Well, Well, Well: A Marriage, a Mountain, and a Messiah: Part 3 (A Sermon on John 4:27-42)

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Well, Well, Well: A Marriage, a Mountain, and a Messiah: Part 3 (A Sermon on John 4:27-42)

In The Magician’s Nephew, C. S. Lewis envisions a world coming to life, by means of Aslan’s song. If you have never read The Chronicles of Narnia series,  Aslan the Lion is the Christ-figure who both creates the world and dies to save the world. And in The Magician’s Nephew, which is the prequel to the more famous, The Lion, Witch, and the Wardrobe, we are treated to Lewis’s story of creation.

Here is how he pictures Narnia coming to life.

The Lion was pacing to and fro about that empty land and singing his new song. It was softer and more lilting than the song by which he had called up the stars and the sun; a gentle, rippling music. And as he walked and sang, the valley grew green with grass. It spread out from the Lion like a pool. It ran up the sides of the little hills like a wave. In a few minutes it was creeping up the lower slopes of the distant mountains, making that young world every moment softer. The light wind could now be heard ruffling the grass. Soon there were other things besides grass. The higher slopes grew dark with heather. Patches of rougher and more bristling green appeared in the valley. Digory did not know what they were until one began coming up quite close to him. It was a little, spiky thing that threw out dozens of arms and covered these arms with green and grew larger at the rate of about an inch every two seconds. There were dozens of these things all round him now. When they were nearly as tall as himself he saw what they were. “Trees!” he exclaimed. (64)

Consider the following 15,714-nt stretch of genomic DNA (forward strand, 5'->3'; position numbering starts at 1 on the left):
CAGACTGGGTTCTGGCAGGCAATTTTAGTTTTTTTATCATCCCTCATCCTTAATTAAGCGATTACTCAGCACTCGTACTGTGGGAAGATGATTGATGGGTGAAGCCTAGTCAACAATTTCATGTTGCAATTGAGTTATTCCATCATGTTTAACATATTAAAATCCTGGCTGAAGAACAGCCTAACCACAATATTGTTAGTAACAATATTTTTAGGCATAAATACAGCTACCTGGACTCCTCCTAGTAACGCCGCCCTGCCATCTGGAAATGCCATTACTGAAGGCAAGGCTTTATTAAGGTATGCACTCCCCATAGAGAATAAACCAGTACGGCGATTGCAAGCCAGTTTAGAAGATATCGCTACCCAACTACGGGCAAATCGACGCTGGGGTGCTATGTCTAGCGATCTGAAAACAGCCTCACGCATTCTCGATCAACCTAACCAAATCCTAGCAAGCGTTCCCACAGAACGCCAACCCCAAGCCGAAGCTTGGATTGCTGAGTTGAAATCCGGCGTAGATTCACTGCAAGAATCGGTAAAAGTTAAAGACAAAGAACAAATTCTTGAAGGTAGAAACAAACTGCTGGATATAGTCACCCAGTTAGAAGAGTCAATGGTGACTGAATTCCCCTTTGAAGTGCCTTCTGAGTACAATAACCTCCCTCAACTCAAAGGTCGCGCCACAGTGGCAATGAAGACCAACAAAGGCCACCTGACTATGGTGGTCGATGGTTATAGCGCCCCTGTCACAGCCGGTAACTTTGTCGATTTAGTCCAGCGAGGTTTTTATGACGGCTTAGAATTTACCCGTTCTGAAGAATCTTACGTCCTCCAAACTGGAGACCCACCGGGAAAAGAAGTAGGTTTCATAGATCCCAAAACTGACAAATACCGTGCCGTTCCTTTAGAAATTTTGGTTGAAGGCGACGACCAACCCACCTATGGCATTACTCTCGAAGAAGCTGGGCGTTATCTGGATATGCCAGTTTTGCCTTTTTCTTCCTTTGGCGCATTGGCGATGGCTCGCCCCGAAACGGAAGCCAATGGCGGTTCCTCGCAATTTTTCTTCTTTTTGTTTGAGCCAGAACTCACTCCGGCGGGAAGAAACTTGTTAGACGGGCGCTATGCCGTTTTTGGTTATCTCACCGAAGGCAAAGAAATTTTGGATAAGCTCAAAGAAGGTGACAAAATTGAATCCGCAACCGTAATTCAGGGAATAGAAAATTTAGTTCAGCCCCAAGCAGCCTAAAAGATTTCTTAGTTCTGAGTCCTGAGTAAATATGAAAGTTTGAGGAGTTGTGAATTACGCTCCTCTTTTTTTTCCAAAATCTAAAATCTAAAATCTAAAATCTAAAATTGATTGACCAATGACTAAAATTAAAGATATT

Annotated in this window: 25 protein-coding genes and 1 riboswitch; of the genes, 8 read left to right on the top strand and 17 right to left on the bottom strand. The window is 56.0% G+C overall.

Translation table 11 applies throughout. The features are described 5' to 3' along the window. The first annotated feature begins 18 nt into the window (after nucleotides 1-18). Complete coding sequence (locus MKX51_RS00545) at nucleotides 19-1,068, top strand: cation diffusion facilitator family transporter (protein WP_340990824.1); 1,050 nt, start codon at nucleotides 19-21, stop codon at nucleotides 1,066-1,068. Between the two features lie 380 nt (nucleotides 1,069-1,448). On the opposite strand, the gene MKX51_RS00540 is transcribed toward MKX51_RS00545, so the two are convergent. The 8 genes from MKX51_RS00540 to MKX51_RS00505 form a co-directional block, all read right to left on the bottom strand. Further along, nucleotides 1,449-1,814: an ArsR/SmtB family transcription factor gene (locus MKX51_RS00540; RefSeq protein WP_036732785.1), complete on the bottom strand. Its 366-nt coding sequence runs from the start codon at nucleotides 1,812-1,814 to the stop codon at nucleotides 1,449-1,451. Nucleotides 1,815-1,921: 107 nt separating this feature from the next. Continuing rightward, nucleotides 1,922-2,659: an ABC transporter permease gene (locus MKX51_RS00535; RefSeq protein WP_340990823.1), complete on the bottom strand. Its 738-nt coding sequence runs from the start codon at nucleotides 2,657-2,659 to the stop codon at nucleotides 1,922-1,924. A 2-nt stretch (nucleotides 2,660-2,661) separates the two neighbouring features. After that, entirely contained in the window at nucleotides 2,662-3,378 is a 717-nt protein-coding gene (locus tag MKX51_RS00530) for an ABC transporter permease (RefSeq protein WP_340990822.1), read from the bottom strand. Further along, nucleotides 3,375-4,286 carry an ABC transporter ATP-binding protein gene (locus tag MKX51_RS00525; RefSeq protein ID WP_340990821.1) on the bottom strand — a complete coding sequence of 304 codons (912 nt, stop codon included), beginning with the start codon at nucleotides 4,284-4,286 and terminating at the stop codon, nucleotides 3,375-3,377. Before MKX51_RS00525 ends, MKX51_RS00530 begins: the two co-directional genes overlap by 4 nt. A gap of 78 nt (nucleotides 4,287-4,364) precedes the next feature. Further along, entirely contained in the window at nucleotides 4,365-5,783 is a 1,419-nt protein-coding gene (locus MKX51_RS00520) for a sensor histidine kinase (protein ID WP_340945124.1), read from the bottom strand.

Trees indeed! And in the context of The Magicians’ Nephew this new world was coming to life in the presence of an evil witch and crazy, self-absorbed Uncle. In this way, the creation of Narnia does not match the creation of our world, where God in his eternal perfection made the world good and very good (Genesis 1). Continue reading

Finding Consolation from the Weeping Prophet: Or, Where to Find Springs of Living Water in Jeremiah’s Long, Dark Book